Hiroshima and Nagasaki were horrors but for some of us the alternatives were potentially more terrible, writes Allan Massie
For many in Britain, the Second World War ended with the German surrender in May. The war against Japan had always taken second billing, understandably, since it was far away; no invasion was threatened, and no Japanese bombers flew over London. The soldiers of the 14th Army, fighting in Burma under the command of General, later Field-Marshal, Slim, called themselves “the Forgotten Army”.
In our family it was different. My father and his brother George, rubber planters in Malaya, then serving in the Johore Volunteers, had been taken prisoner in Singapore. They spent the rest of the war in POW camps in Thailand (then usually known as Siam), ill-fed and overworked. My father came close to death. As children, we scarcely knew anything about this, learned, as young children do, to live unthinkingly, scarcely aware of his absence. I can only imagine what it was like for our mother and grandmother.
So when Japan surrendered and the prime minister, Clement Attlee, declared “the last of our enemies has been laid low”, their joy and relief was enormous. Even so, it must for some time – days or weeks, I don’t know – have been mixed with anxiety. The war was over but they didn’t know if Sandy and George were still alive. Anything might have happened in the last weeks and days of the war, and indeed PoWs had been put to work digging graves. And several thousand American, British and Australian PoWs were indeed murdered in Borneo.
As we all know, the Japanese surrender was precipitated by the dropping of the atom bomb, first on Hiroshima on 6 August, and then on Nagasaki, three days later. This led the emperor, Hirohito, to broadcast to the nation, announcing that the Japanese would agree to the unconditional surrender demanded by the Allies at the conference held at Potsdam in Germany. Japan had previously indicated that it was ready to talk peace, but not to surrender unconditionally. The dropping of the bombs and the Soviet Union’s last-minute engagement in the war in Manchuria on the Allied side settled the matter.
Even at the time there was argument about the morality of using such a terrible weapon. The Scots-born historian Denis Brogan later wrote that he had been at a lunch party in Washington when the news of Hiroshima broke, and that he was the only member of the party who approved of the use of the atom bomb. (My memory is that he later thought he had been wrong.)
That argument has never ended. Seventy years on it still rages. For many today, possibly a majority here in Britain, Hiroshima and Nagasaki were war crimes. Few are still willing to buy the argument that more lives were saved than were lost because the use of the bombs ended the war without an invasion of Japan itself, with the terrible casualties that would have ensued. It’s an argument that goes round in circles. One thing I am sure of. Very few of those who had fathers, sons, husbands or brothers in Japanese camps felt anything but relief when the dropping of the bombs led to the almost immediate Japanese surrender. How do you weigh personal interest against public morality? You may fairly call the use of the atom bomb a war crime or atrocity. But for that atrocity, I might never have known my father.
Some now assert that the atom bomb was dropped as a demonstration of American might to impress and alarm the Soviet Union. They see it as the first act of the Cold War. No doubt the value of impressing the Russians was in some people’s minds, but the Cold War was still some way distant. At Potsdam the new American President Harry Truman thought Stalin a bit like his old political mentor in Missouri, T.J “Boss” Prendergast, a man he could do business with. After the Japanese surrender, the USA hurried to return to a peace-time economy, putting demobilisation and disarmament in train.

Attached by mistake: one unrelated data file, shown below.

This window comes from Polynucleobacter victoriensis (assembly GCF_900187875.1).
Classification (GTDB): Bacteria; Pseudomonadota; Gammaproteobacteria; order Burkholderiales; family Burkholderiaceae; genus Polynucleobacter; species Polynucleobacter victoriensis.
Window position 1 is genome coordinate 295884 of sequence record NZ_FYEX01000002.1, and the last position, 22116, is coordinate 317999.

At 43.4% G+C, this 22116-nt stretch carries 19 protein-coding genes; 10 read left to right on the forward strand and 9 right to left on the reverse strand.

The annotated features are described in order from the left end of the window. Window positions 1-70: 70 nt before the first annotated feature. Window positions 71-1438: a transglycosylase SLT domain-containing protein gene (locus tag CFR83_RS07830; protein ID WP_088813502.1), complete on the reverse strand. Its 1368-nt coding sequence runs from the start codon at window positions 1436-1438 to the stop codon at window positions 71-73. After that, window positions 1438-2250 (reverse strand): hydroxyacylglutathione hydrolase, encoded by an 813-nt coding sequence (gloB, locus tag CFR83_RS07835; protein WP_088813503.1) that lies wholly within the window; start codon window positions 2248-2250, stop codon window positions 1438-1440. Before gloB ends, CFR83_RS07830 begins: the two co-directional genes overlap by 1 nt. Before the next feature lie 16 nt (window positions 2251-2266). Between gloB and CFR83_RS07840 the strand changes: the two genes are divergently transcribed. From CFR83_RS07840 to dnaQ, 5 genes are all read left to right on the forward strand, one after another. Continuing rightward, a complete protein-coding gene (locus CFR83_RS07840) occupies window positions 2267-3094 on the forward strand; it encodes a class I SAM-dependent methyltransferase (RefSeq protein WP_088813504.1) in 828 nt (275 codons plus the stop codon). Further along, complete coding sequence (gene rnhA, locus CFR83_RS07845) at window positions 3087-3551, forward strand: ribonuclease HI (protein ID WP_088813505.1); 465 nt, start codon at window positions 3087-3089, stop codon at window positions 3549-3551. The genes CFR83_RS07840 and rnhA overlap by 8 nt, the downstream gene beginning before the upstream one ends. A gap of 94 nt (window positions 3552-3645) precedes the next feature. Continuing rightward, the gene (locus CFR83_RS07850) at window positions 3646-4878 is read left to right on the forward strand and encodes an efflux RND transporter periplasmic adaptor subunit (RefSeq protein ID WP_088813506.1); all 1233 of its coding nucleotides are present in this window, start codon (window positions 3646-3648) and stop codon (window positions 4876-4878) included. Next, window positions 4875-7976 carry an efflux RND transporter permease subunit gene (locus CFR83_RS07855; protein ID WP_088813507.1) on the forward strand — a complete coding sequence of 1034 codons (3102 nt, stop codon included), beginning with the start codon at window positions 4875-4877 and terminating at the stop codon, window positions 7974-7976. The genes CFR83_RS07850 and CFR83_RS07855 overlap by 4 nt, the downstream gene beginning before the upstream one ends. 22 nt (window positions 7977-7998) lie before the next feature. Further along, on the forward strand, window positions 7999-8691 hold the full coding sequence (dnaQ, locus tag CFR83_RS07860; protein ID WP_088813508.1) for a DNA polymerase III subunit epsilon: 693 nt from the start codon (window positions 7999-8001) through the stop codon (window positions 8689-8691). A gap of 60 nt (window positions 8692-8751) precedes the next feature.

Hiroshima and Nagasaki were horrible beyond belief. We may all agree on this now. Britain had worked with the USA on the development of the atom bomb, and had approved its use. Nevertheless one immediate consequence before the creation of Nato (the North Atlantic Treaty Organisation) in 1949 was that the Labour government determined that Britain must have its own nuclear weapon, its own deterrent. The Soviet Union had of course already come to a like conclusion: and so the nuclear stand-off was in place. The Cold War lasted for decades. But the deterrent worked. MAD (Mutually Assured Destruction) saw to that.
War is hell, and the wars against Germany and Japan were truly infernal, so much so that ending them with a demonstration of the ultimate horror of the nuclear annihilation of two cities may even seem appropriate, sending a message to the world that the worst that can be imagined is within our power to make real. Every war of course has its share of horrors. This is evident in Syria and Iraq today. But nothing has matched the horror of Hiroshima and Nagasaki, and that peculiar horror has not been repeated in the seventy years since. We – mankind – saw what we are capable of, and drew back in fear. The monstrous weapons we possess – weapons even more terrible than the bombs dropped on Japan – have never been used. And yet no country that possesses nuclear weapons has dared to get rid of them.
One Saturday we commemorate VJ Day, the Japanese surrender and the end of the most terrible of wars. The surviving veterans are very old. My father lived to die in his bed, an old man. He never forgave the Japanese for their treatment of their PoWs. Perhaps he should have, but he couldn’t; even in extreme old age he still had nightmares. The war was ended with what one must, I fear, regard as an unspeakable atrocity, a war crime. I should regret it, but I can’t. Nor, I guess, can many whose fathers suffered in Japanese camps and survived because the bombs were dropped.